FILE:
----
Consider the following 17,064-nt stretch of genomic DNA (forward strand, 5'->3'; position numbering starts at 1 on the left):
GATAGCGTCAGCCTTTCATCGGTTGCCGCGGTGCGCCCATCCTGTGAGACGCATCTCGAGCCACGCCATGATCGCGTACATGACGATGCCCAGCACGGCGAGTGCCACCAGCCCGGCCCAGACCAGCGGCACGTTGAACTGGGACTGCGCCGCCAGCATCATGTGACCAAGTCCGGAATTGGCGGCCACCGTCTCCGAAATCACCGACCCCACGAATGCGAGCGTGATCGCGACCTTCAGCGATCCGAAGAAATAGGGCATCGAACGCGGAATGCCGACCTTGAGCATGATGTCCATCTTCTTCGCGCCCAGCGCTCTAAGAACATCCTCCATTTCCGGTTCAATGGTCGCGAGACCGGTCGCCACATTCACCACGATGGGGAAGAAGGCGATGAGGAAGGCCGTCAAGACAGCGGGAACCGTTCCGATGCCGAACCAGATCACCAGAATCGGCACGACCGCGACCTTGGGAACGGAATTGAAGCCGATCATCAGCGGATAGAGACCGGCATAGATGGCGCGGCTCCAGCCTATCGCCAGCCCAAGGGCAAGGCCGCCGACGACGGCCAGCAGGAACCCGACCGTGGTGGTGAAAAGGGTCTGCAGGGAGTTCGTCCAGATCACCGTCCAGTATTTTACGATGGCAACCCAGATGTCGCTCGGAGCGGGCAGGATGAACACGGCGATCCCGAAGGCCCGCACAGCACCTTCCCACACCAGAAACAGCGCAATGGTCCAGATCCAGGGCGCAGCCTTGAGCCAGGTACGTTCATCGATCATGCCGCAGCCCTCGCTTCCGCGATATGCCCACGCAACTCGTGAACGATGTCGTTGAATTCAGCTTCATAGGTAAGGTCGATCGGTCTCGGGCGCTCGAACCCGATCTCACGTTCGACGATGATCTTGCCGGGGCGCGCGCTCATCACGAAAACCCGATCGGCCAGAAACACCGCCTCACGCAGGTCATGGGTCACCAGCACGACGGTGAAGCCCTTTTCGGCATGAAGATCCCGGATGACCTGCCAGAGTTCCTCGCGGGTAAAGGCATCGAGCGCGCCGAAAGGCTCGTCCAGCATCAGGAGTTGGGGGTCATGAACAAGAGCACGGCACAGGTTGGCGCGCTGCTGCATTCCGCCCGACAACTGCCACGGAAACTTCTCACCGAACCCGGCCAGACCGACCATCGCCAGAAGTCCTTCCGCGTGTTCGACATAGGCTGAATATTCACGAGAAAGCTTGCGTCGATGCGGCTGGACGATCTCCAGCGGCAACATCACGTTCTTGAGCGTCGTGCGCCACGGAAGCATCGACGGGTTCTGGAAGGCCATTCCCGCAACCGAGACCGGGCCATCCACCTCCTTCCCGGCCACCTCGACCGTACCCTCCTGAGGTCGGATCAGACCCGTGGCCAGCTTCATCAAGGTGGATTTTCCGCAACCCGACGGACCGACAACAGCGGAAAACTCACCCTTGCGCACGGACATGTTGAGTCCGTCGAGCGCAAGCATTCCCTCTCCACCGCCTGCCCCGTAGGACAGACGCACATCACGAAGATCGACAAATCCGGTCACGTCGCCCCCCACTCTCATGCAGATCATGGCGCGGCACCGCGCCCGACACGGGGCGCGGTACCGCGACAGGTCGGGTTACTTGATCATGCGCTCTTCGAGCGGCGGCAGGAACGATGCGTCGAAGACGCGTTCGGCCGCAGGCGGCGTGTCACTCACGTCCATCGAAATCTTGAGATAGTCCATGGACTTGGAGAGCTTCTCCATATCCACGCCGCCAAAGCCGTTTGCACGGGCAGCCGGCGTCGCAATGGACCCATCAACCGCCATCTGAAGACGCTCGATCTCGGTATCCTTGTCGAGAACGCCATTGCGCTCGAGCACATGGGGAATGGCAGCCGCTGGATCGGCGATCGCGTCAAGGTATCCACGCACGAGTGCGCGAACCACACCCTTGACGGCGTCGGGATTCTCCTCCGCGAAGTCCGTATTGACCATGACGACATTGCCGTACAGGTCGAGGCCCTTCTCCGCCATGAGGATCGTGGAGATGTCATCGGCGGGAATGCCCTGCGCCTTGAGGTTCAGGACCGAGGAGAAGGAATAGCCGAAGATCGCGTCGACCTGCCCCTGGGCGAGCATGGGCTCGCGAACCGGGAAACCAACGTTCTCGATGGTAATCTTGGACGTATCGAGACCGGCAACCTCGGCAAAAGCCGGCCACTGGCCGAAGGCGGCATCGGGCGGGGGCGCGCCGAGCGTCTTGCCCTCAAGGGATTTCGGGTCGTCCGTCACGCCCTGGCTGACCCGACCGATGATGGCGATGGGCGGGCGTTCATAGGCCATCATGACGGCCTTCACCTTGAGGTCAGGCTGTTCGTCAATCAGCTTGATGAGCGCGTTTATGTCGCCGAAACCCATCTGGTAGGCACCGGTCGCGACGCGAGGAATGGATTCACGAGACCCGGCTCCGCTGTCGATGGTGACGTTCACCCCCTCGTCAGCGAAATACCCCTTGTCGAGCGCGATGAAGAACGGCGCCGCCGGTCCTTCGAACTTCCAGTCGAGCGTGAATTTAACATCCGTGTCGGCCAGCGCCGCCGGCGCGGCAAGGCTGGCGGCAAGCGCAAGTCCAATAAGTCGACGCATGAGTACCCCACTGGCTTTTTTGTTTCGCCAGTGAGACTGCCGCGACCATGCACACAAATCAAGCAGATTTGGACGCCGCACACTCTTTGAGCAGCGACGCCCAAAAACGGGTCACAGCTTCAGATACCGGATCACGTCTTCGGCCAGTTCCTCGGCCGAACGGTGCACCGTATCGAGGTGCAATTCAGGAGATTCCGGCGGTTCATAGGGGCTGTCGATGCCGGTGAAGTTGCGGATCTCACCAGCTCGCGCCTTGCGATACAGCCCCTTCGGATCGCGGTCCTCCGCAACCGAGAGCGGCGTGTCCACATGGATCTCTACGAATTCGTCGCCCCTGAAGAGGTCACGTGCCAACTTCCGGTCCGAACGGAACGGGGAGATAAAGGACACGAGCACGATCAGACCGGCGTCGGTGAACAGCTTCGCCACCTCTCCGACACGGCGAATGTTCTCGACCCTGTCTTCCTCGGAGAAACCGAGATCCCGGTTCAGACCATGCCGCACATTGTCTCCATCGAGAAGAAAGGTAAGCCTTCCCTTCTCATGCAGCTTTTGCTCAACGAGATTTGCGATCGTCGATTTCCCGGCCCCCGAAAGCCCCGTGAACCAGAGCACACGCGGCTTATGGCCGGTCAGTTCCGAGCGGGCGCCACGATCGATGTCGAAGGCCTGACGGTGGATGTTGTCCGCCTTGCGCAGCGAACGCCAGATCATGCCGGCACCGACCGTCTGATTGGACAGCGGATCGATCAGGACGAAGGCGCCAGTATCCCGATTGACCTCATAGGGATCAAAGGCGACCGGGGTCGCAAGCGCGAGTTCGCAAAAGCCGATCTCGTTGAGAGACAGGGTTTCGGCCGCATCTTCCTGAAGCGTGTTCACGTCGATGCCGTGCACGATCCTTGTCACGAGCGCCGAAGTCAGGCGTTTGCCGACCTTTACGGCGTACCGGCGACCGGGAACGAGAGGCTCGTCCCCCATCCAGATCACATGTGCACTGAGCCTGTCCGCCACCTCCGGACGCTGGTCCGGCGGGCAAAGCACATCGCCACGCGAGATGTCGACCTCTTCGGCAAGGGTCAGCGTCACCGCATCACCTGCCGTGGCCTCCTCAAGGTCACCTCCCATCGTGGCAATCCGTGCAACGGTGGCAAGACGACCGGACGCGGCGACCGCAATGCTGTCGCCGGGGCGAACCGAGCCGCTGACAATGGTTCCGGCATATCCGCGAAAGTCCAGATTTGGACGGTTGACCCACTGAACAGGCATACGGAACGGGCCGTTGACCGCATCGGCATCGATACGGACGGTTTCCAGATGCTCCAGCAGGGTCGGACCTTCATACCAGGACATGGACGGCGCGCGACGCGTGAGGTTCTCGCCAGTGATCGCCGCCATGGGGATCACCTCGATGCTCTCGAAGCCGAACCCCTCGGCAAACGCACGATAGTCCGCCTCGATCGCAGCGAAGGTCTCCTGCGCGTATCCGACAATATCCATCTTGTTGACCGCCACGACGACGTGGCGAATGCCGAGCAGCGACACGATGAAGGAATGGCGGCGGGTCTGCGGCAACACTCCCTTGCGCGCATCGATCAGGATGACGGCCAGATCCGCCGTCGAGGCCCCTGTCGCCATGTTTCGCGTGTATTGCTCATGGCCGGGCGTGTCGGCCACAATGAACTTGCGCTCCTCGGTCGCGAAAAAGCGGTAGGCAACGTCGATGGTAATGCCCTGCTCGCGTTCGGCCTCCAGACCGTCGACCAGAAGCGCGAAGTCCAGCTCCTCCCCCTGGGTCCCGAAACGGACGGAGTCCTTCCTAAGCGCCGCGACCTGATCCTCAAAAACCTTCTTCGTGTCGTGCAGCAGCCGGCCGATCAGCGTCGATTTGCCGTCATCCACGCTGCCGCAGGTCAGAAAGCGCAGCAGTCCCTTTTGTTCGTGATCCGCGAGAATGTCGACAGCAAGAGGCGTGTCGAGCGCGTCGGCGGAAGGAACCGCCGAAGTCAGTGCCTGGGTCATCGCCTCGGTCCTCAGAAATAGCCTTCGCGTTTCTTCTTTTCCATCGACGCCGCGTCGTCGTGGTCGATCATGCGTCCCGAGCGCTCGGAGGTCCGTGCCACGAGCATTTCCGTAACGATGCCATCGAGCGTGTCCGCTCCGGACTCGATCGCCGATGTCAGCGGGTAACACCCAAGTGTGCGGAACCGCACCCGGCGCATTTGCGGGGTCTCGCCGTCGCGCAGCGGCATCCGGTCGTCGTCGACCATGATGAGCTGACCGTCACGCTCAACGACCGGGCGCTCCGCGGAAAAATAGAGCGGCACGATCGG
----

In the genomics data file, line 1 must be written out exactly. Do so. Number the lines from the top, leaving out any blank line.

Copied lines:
Consider the following 17,064-nt stretch of genomic DNA (forward strand, 5'->3'; position numbering starts at 1 on the left):